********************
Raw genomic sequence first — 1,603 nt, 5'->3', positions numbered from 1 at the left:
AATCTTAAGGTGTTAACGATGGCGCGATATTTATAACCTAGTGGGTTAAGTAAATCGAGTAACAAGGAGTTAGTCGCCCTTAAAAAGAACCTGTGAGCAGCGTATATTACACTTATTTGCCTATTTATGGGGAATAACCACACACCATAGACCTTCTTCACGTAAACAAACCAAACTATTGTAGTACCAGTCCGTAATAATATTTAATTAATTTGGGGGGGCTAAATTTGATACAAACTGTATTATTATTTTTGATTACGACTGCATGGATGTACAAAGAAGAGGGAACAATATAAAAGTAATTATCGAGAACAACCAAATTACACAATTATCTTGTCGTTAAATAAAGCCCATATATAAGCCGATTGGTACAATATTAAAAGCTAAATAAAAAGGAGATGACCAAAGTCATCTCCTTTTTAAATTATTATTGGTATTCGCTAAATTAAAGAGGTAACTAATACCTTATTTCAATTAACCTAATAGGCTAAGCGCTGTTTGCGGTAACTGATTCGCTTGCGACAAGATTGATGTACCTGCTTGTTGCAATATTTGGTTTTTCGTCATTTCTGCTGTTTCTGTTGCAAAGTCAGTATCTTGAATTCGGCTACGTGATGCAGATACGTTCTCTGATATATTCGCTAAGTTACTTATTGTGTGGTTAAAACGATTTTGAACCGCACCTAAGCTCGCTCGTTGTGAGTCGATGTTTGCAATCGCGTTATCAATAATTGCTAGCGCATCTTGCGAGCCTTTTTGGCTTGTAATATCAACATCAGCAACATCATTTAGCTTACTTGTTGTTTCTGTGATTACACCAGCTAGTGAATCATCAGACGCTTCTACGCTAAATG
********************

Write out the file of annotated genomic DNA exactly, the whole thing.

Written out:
Raw genomic sequence first — 1,603 nt, 5'->3', positions numbered from 1 at the left:
AATCTTAAGGTGTTAACGATGGCGCGATATTTATAACCTAGTGGGTTAAGTAAATCGAGTAACAAGGAGTTAGTCGCCCTTAAAAAGAACCTGTGAGCAGCGTATATTACACTTATTTGCCTATTTATGGGGAATAACCACACACCATAGACCTTCTTCACGTAAACAAACCAAACTATTGTAGTACCAGTCCGTAATAATATTTAATTAATTTGGGGGGGCTAAATTTGATACAAACTGTATTATTATTTTTGATTACGACTGCATGGATGTACAAAGAAGAGGGAACAATATAAAAGTAATTATCGAGAACAACCAAATTACACAATTATCTTGTCGTTAAATAAAGCCCATATATAAGCCGATTGGTACAATATTAAAAGCTAAATAAAAAGGAGATGACCAAAGTCATCTCCTTTTTAAATTATTATTGGTATTCGCTAAATTAAAGAGGTAACTAATACCTTATTTCAATTAACCTAATAGGCTAAGCGCTGTTTGCGGTAACTGATTCGCTTGCGACAAGATTGATGTACCTGCTTGTTGCAATATTTGGTTTTTCGTCATTTCTGCTGTTTCTGTTGCAAAGTCAGTATCTTGAATTCGGCTACGTGATGCAGATACGTTCTCTGATATATTCGCTAAGTTACTTATTGTGTGGTTAAAACGATTTTGAACCGCACCTAAGCTCGCTCGTTGTGAGTCGATGTTTGCAATCGCGTTATCAATAATTGCTAGCGCATCTTGCGAGCCTTTTTGGCTTGTAATATCAACATCAGCAACATCATTTAGCTTACTTGTTGTTTCTGTGATTACACCAGCTAGTGAATCATCAGACGCTTCTACGCTAAATG